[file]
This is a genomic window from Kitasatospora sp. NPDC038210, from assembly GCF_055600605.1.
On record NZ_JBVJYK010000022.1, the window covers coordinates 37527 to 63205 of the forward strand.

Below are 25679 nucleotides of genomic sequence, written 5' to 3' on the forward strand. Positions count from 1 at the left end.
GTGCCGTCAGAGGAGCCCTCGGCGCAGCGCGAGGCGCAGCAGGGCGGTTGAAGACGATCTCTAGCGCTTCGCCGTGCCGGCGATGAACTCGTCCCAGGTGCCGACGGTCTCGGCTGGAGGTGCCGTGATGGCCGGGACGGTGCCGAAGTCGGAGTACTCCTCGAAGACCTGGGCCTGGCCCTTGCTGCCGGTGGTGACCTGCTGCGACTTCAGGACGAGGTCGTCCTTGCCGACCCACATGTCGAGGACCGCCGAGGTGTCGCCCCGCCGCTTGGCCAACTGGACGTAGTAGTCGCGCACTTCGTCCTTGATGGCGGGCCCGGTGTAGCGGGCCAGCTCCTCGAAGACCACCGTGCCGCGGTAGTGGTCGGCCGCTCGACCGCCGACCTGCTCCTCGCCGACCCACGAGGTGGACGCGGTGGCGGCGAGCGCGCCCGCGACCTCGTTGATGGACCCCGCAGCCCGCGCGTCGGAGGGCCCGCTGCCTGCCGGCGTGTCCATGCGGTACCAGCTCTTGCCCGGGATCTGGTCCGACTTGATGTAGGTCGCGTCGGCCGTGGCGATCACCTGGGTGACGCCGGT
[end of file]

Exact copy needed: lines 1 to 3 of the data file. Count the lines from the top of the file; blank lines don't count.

This is a genomic window from Kitasatospora sp. NPDC038210, from assembly GCF_055600605.1.
On record NZ_JBVJYK010000022.1, the window covers coordinates 37527 to 63205 of the forward strand.

Below are 25679 nucleotides of genomic sequence, written 5' to 3' on the forward strand. Positions count from 1 at the left end.